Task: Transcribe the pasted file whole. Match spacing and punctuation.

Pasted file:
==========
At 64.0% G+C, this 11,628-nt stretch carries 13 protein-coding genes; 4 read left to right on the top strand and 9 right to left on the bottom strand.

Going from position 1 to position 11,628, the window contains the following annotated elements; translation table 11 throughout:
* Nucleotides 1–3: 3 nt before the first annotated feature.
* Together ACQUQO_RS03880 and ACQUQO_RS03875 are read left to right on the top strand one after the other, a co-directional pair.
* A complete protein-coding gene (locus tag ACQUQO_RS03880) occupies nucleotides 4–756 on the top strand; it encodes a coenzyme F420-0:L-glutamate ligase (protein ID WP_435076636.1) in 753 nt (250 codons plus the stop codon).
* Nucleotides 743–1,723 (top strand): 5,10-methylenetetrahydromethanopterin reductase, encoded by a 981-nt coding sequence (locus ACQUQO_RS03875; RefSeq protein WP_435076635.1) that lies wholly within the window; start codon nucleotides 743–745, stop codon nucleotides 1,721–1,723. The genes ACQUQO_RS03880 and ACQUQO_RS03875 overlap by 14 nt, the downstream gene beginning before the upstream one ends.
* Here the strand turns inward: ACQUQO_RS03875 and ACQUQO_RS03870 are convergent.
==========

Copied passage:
At 64.0% G+C, this 11,628-nt stretch carries 13 protein-coding genes; 4 read left to right on the top strand and 9 right to left on the bottom strand.

Going from position 1 to position 11,628, the window contains the following annotated elements; translation table 11 throughout:
* Nucleotides 1–3: 3 nt before the first annotated feature.
* Together ACQUQO_RS03880 and ACQUQO_RS03875 are read left to right on the top strand one after the other, a co-directional pair.
* A complete protein-coding gene (locus tag ACQUQO_RS03880) occupies nucleotides 4–756 on the top strand; it encodes a coenzyme F420-0:L-glutamate ligase (protein ID WP_435076636.1) in 753 nt (250 codons plus the stop codon).
* Nucleotides 743–1,723 (top strand): 5,10-methylenetetrahydromethanopterin reductase, encoded by a 981-nt coding sequence (locus ACQUQO_RS03875; RefSeq protein WP_435076635.1) that lies wholly within the window; start codon nucleotides 743–745, stop codon nucleotides 1,721–1,723. The genes ACQUQO_RS03880 and ACQUQO_RS03875 overlap by 14 nt, the downstream gene beginning before the upstream one ends.
* Here the strand turns inward: ACQUQO_RS03875 and ACQUQO_RS03870 are convergent.